Steve Barrett on PR: A night at the (brand) movies

The fifth Brand Film Awards celebration was a perfect way to while away an hour or two under lockdown and a tribute to the evolution of brand filmmaking.

Corona beer received some welcome positive recognition at the Brand Film Awards 2020 virtual gala celebration.
Corona beer received some welcome positive recognition at the Brand Film Awards 2020 virtual gala celebration.

Some people may think brand content is a relatively new arrival on the communications and marketing scene.

But, as a friend of mine is fond of pointing out, Michelin started producing its legendary travel guides in the late 1800s. That was as fine an example of branded content as you’re ever likely to see. It ultimately resulted in the Michelin name becoming the ultimate measure of a restaurant’s quality, with its star system being established in 1926 as a direct byproduct of said brand content.

Yesterday’s 2020 Brand Film Awards gala presentation represented the modern benchmark for excellence in brand content. It was presented virtually for the first time due to the COVID-19 pandemic that scuppered our normal habit of showing the best films live in a physical environment at the Paley Center for Media theater in New York Coty.

If you didn’t see it, you missed a treat. But the good news is you can still watch it on catchup here. And you can go and watch the full-length versions of the winning films here. And read all the case studies here.

PRWeek teamed up with our sister brand Campaign five years ago to launch what is still the only festival dedicated to brand films.

At that time there was some great work to consider, with blockbusters such as BMW’s The Escape blazing a trail – a follow-up to its groundbreaking The Hire series from 2001. But the medium was still in its awkward adolescent phase, often unsure how it differed from a bog standard 30-second commercial or a traditional ad.

To be honest, there are still some films that make you think: Was that really just an extended ad? But, in general, the format has evolved to a stage where the craft and storytelling on display in brand films can sit alongside Hollywood blockbusters and hold its own.

Indeed, a couple of years ago we were delighted to welcome Birdman Oscar-winning screenwriter Armando Bo to our festival gala screening. Bo directed Lifeline for Qualcomm and attracted actors such as Olivia Munn, Wang Leehom and Joan Chen into the genre.

And this year’s winning film, In The Time It Takes To Get There for Adobe, was directed by actor, screenwriter and producer Zach Braff, probably best known for playing J. D. in Scrubs.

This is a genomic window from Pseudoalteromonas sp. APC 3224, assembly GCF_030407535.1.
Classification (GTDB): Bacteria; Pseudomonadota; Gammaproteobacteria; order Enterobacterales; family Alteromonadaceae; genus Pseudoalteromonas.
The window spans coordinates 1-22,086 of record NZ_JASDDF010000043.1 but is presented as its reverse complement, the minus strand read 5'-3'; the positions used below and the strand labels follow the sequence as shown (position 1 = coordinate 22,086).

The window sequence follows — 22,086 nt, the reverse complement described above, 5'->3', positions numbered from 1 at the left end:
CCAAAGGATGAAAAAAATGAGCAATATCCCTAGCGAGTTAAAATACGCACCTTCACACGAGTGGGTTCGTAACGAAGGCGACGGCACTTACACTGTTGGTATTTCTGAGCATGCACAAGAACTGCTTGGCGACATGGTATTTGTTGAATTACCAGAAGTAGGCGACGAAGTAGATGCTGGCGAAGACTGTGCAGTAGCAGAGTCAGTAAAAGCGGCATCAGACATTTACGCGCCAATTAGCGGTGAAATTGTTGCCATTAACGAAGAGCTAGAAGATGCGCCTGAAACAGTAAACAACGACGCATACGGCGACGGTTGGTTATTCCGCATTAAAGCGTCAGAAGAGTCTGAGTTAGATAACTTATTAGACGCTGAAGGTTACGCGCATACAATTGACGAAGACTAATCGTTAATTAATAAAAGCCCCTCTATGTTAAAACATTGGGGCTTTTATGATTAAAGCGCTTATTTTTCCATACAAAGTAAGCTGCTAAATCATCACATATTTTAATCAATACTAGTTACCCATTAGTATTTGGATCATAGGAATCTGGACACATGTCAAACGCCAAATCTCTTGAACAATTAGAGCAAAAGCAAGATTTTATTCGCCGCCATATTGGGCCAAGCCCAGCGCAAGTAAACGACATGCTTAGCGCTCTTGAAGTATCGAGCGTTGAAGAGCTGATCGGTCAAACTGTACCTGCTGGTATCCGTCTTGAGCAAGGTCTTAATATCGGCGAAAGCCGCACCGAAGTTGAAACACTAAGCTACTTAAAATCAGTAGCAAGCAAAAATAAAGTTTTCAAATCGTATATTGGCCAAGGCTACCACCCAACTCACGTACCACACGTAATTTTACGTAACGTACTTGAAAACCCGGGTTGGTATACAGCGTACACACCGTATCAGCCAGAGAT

In another nod back to previous centuries, the setup for this film transfers the concept of a social influencer back to the 1800s, following the life of Lucy - an olden times Khardashian - as she navigates her privilege and luxury in a life that is ultimately empty and meaningless.

It’s funny. Ironic. Clever. And entertaining. It engaged an audience of students studying creativity through a poster competition as they begin their journey into a future Adobe hopes will result in them spending a lot of time with their suite of multimedia software products, without pushing the messaging down their throats.

Braff came on board the project via his representation relationship with RSA Films, inspired by an activation by Pereira O’Dell, and the movie poster competition was promoted by Edelman. It’s a true example of the collaboration that defines modern marketing projects and storytelling.

The depth of quality on the brand film bench is such that one of my favorite films this year, Navajo Sun for Yeti Coolers by Rabbit Foot Studios, while shortlisted, didn’t rank among the winners. The competition is fierce and all the shortlisted films are worth watching.

La Cerveza Mas Fina is a Spanish-language film that revolves around the history of Corona beer and delves into Mexican culture and the roots of Corona Mexico. Produced by Jae Goodman’s Observatory shop and Nexus Studios, it’s good to see some positive vibes for a beer brand that has been the subject of some slings and arrows during this unfortunate coronavirus pandemic.

Goodman is a former chair of jury of the Brand Film Awards and passionate proponent of the medium, so much so that he has built his whole agency around the genre.

In an op-ed he wrote for us, he notes: “Films that once sat at the edge of a campaign, created to complement and amplify the interruptive elements of an integrated campaign, now sit at the center with additional elements serving to complement and amplify the film.”

That’s a message PR pros can certainly relate to as it has typically applied to the whole profession and the historical perception of it. And it was good to see other PR firms apart from Edelman achieving recognition in the 2020 Brand Film Awards, including Agency of the Year GCI Health, Ketchum Sports & Entertainment, Finn Partners and Prosek – in the latter case highlighting that brand films are no longer the sole jurisdiction of consumer brands and external marketing functions.

“This is not a small distinction,” concludes Goodman in reflecting on the journey of brand film. “And, honestly, it took way longer than some of us thought it might.”

From the launch of Michelin travel guides 130 years ago to modern reflections on the nature of social influence set in an 1800s context, it has indeed been a long journey for brand content.

But good things come to those who wait. And I heartily recommend you spend an hour of your lockdown time checking out the best movies from the 2020 Brand Film Awards.

In fact, why not invest a whole evening in it and check out all the films in full.

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